Spithurst – St Bartholomew

The northern end of Barcombe parish extends into the Weald and in view of the distance from the parish church, in 1838 a plot for a church there was donated and over £520 was collected (1 p179).  It was to be a long time before the intention was realised, because of major clashes between the local landowners and the rector of Barcombe (see 1 for details).  In 1841 W Moseley designed a church for ‘North Barcombe’ (ICBS), on the intended site, and in 1858-68 there were further efforts, which may have included the start of building work, at least on a residence for a priest.   An ambiguous mention in Kelly’s Directory of 1878 of ‘extension and completion’ may support this supposition.   However, the matter was caught up in wider disagreements about the provision of churches for the parish as a whole (see under Barcombe), so no church was built until 1879-80 (ESRO Par 235/4/1/1-5).  The site given in 1838 was used (1) and the architect was H Card  (BE(E) p99).  The main benefactors were the Shenstone family of Sutton Hall and off the chancel is their pew, as an inscription records.  This is a late example of such an arrangement.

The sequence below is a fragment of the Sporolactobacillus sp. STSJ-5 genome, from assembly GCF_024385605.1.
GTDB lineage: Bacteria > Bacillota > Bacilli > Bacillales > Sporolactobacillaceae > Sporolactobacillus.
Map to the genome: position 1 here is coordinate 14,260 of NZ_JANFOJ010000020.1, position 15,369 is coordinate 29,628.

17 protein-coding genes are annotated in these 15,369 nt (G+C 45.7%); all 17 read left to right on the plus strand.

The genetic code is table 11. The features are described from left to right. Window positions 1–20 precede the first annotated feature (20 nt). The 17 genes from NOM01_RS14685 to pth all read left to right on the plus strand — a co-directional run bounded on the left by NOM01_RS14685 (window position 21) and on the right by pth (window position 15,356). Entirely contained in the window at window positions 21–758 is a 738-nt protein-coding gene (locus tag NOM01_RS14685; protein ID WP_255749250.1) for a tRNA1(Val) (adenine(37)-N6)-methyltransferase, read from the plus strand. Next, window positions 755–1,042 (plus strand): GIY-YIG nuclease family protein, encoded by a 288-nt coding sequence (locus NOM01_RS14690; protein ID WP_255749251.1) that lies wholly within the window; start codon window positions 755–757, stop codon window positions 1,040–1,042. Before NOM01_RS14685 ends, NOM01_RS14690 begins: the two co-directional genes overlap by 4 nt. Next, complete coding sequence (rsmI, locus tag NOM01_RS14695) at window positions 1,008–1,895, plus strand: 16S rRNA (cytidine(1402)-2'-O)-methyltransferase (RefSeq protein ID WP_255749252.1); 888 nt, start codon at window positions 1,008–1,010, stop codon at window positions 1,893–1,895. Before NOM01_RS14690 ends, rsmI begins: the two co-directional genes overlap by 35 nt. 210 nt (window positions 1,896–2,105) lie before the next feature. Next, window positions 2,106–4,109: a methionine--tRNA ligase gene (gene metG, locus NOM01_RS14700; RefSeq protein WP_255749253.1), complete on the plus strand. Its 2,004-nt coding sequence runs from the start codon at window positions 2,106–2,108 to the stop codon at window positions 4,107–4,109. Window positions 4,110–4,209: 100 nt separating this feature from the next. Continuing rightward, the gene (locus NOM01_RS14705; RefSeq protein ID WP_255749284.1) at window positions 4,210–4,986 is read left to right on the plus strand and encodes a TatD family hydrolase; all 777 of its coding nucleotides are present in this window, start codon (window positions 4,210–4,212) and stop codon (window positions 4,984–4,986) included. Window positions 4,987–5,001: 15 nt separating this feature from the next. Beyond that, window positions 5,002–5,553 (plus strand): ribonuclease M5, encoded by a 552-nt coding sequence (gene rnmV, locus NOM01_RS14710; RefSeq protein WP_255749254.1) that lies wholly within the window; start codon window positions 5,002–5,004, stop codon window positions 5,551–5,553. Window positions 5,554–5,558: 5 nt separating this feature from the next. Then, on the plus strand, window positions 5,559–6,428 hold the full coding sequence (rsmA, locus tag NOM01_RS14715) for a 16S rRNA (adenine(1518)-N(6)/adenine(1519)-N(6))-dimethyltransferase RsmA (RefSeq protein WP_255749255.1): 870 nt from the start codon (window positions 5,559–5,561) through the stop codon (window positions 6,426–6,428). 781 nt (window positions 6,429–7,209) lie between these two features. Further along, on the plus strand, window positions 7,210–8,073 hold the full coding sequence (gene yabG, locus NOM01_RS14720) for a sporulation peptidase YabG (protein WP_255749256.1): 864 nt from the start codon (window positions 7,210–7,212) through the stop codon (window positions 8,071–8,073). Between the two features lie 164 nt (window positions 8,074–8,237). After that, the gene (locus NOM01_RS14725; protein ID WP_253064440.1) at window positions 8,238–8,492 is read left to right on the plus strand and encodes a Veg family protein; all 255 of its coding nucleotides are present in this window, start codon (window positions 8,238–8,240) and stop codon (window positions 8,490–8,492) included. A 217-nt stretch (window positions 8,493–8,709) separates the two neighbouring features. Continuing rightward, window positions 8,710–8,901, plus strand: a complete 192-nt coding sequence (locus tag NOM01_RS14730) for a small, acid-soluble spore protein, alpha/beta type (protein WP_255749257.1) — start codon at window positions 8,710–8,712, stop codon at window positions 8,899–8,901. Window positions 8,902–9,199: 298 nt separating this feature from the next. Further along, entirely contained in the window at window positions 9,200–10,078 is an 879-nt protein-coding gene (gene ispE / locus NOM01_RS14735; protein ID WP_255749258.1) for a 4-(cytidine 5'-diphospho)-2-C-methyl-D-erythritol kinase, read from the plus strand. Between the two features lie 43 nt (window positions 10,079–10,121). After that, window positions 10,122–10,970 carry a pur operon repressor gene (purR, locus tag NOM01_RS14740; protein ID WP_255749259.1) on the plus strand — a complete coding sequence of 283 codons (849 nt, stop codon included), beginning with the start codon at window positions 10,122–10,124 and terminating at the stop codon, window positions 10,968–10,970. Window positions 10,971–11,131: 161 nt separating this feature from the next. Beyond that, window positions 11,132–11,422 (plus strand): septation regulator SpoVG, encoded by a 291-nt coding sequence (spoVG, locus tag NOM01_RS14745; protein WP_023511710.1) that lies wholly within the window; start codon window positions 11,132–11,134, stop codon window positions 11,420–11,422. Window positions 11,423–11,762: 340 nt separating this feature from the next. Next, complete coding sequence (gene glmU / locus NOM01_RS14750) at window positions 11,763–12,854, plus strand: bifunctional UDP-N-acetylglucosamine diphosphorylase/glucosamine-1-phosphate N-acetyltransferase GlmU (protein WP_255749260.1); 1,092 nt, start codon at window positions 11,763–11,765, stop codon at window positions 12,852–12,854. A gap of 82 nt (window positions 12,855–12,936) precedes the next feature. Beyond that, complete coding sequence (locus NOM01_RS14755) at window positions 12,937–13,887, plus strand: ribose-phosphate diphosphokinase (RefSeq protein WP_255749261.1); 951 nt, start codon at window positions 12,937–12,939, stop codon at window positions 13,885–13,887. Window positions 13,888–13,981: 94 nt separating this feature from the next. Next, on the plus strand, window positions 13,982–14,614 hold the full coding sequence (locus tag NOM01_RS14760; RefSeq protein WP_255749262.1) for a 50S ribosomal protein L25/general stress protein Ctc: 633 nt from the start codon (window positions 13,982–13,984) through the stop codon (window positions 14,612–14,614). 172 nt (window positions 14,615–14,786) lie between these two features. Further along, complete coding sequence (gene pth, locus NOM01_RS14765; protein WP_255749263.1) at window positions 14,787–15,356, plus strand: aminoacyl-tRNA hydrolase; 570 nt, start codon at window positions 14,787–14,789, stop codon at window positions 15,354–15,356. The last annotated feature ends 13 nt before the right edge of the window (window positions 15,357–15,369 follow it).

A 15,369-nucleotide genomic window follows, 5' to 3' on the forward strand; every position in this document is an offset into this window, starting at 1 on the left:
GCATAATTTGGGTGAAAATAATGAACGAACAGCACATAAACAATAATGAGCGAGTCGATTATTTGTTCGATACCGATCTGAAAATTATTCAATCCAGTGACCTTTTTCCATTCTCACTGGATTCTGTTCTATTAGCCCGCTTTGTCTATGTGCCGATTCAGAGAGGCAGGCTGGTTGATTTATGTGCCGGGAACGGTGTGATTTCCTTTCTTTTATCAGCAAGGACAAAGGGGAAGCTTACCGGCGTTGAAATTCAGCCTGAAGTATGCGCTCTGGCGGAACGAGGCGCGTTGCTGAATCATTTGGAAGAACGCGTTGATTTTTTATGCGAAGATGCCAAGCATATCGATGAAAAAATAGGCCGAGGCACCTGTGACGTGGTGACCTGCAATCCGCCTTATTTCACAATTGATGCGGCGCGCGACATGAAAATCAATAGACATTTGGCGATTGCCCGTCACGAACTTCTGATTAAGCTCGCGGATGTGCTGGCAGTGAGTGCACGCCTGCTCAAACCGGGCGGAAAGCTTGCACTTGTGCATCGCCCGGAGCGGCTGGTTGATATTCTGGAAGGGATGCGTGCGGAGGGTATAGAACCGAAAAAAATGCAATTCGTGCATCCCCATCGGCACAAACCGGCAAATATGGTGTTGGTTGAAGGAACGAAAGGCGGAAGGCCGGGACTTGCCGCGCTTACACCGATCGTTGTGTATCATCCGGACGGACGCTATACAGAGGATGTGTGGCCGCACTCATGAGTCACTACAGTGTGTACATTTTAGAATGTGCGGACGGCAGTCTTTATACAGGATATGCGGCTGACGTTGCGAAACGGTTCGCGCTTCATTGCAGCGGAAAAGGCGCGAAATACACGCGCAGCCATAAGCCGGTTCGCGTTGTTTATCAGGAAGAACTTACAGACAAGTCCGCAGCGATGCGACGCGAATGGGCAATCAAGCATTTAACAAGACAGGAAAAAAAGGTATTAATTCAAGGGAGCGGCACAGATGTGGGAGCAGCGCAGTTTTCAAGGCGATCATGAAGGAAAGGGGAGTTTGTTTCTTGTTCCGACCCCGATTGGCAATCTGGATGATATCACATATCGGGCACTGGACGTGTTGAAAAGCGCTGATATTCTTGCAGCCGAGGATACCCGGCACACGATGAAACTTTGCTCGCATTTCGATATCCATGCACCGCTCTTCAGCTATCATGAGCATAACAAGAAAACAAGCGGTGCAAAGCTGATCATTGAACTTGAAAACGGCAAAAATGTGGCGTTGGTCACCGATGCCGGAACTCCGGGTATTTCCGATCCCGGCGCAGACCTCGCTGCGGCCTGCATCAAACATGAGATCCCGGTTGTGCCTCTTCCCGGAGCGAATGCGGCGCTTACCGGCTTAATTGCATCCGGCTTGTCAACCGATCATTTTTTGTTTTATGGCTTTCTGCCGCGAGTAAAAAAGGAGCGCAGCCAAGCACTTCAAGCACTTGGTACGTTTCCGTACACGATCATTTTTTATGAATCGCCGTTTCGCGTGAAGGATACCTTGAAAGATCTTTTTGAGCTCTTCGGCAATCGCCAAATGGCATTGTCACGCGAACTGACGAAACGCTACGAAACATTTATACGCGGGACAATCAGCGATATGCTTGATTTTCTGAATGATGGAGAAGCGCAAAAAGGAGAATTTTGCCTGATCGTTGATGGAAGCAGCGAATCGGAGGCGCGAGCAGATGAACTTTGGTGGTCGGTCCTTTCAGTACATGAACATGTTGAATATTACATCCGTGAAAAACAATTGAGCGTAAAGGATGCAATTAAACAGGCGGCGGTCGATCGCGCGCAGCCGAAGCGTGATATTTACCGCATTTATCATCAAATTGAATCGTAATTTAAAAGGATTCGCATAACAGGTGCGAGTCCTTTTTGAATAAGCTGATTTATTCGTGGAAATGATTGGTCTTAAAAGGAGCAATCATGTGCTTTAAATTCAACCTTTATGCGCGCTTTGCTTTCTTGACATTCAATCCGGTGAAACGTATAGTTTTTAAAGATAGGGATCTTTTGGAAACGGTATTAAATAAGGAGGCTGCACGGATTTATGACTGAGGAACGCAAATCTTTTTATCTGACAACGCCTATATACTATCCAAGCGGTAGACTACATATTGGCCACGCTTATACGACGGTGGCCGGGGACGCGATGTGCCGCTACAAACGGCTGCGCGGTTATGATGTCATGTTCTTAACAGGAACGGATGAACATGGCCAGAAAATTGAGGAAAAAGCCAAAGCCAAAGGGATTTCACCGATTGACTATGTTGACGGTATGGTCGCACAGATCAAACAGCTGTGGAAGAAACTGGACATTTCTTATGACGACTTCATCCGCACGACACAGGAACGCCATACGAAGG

The church is built of flint with a masonry west bellcote, a north aisle and an apse.  The windows are either lancets or have simple plate tracery and the arcade and chancel arch have elaborate foliage capitals, whilst the latter also has shafts.  This work contrasts with the anachronistic hammerbeam roof of the nave.  Most fittings are plain, later C19.

The church was probably always lightly used, although the churchyard is quite full and contains a large but anonymous family mausoleum.  In the late 1970s the church was still lit by oil lamps and there were efforts to close it at this time, but this did not happen until 1994 (ESRO Par 517).  It is now a diocesan youth centre called St Bartz! (1) and a large extension has been added on the north side by J Weeks (as ‘Weekes’) (BE(E) ibid), which uses the same materials as the church.

Fittings (Before 1994)

Font: Plain and octagonal.
Glass: (South nave)  J Powell and Sons, 1879, quarries containing monograms (Order book).


1.  P Combes: Contrasting Communities:  Anglican Ecclesiastical Development in Barcombe and Hamsey in the Nineteenth Century, SAC 147 (2009) pp169-92
2.  S Hanna: Barcombe and Hamsey – History of Sutton Hall and New Church, Sussex Past and Present 112 (Aug 2007) p14

My thanks to Nick Wiseman for the photographs